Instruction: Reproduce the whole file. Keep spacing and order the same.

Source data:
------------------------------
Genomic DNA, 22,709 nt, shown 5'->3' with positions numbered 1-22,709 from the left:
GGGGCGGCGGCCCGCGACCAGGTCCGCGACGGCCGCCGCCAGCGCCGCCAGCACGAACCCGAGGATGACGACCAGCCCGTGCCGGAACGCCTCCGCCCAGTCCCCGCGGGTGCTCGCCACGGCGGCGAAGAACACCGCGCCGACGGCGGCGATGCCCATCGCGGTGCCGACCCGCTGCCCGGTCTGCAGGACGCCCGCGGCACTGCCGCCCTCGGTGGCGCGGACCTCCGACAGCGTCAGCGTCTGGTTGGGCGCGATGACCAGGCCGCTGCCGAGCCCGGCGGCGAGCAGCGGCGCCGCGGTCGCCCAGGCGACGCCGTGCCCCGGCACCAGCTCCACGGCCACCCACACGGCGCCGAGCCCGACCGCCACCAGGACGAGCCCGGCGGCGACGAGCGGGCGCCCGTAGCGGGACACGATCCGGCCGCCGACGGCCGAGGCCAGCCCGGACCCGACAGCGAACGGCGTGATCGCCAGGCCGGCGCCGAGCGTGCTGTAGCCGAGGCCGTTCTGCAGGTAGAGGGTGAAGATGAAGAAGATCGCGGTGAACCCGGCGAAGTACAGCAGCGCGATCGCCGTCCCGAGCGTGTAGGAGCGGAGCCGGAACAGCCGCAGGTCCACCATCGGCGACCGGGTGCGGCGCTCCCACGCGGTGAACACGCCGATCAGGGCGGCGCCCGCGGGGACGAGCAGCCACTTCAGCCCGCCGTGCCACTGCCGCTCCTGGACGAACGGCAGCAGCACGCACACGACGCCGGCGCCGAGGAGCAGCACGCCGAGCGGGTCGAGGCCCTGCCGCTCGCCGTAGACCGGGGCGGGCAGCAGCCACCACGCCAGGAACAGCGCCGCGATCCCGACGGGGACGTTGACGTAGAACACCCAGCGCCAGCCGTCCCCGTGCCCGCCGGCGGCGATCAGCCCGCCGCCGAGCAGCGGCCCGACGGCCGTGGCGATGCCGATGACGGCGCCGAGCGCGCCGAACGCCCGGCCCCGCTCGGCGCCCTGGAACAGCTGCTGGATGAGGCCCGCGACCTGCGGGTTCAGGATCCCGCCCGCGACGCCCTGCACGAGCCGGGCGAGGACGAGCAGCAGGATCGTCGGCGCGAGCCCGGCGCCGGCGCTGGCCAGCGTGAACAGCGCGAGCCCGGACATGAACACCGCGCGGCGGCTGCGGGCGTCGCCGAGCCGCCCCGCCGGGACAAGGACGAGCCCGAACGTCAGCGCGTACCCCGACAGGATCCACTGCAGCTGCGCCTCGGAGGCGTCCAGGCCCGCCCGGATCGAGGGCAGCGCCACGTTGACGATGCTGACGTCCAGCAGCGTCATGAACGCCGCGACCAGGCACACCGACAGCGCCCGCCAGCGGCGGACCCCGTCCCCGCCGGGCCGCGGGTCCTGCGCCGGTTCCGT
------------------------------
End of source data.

Genomic DNA, 22,709 nt, shown 5'->3' with positions numbered 1-22,709 from the left:
GGGGCGGCGGCCCGCGACCAGGTCCGCGACGGCCGCCGCCAGCGCCGCCAGCACGAACCCGAGGATGACGACCAGCCCGTGCCGGAACGCCTCCGCCCAGTCCCCGCGGGTGCTCGCCACGGCGGCGAAGAACACCGCGCCGACGGCGGCGATGCCCATCGCGGTGCCGACCCGCTGCCCGGTCTGCAGGACGCCCGCGGCACTGCCGCCCTCGGTGGCGCGGACCTCCGACAGCGTCAGCGTCTGGTTGGGCGCGATGACCAGGCCGCTGCCGAGCCCGGCGGCGAGCAGCGGCGCCGCGGTCGCCCAGGCGACGCCGTGCCCCGGCACCAGCTCCACGGCCACCCACACGGCGCCGAGCCCGACCGCCACCAGGACGAGCCCGGCGGCGACGAGCGGGCGCCCGTAGCGGGACACGATCCGGCCGCCGACGGCCGAGGCCAGCCCGGACCCGACAGCGAACGGCGTGATCGCCAGGCCGGCGCCGAGCGTGCTGTAGCCGAGGCCGTTCTGCAGGTAGAGGGTGAAGATGAAGAAGATCGCGGTGAACCCGGCGAAGTACAGCAGCGCGATCGCCGTCCCGAGCGTGTAGGAGCGGAGCCGGAACAGCCGCAGGTCCACCATCGGCGACCGGGTGCGGCGCTCCCACGCGGTGAACACGCCGATCAGGGCGGCGCCCGCGGGGACGAGCAGCCACTTCAGCCCGCCGTGCCACTGCCGCTCCTGGACGAACGGCAGCAGCACGCACACGACGCCGGCGCCGAGGAGCAGCACGCCGAGCGGGTCGAGGCCCTGCCGCTCGCCGTAGACCGGGGCGGGCAGCAGCCACCACGCCAGGAACAGCGCCGCGATCCCGACGGGGACGTTGACGTAGAACACCCAGCGCCAGCCGTCCCCGTGCCCGCCGGCGGCGATCAGCCCGCCGCCGAGCAGCGGCCCGACGGCCGTGGCGATGCCGATGACGGCGCCGAGCGCGCCGAACGCCCGGCCCCGCTCGGCGCCCTGGAACAGCTGCTGGATGAGGCCCGCGACCTGCGGGTTCAGGATCCCGCCCGCGACGCCCTGCACGAGCCGGGCGAGGACGAGCAGCAGGATCGTCGGCGCGAGCCCGGCGCCGGCGCTGGCCAGCGTGAACAGCGCGAGCCCGGACATGAACACCGCGCGGCGGCTGCGGGCGTCGCCGAGCCGCCCCGCCGGGACAAGGACGAGCCCGAACGTCAGCGCGTACCCCGACAGGATCCACTGCAGCTGCGCCTCGGAGGCGTCCAGGCCCGCCCGGATCGAGGGCAGCGCCACGTTGACGATGCTGACGTCCAGCAGCGTCATGAACGCCGCGACCAGGCACACCGACAGCGCCCGCCAGCGGCGGACCCCGTCCCCGCCGGGCCGCGGGTCCTGCGCCGGTTCCGT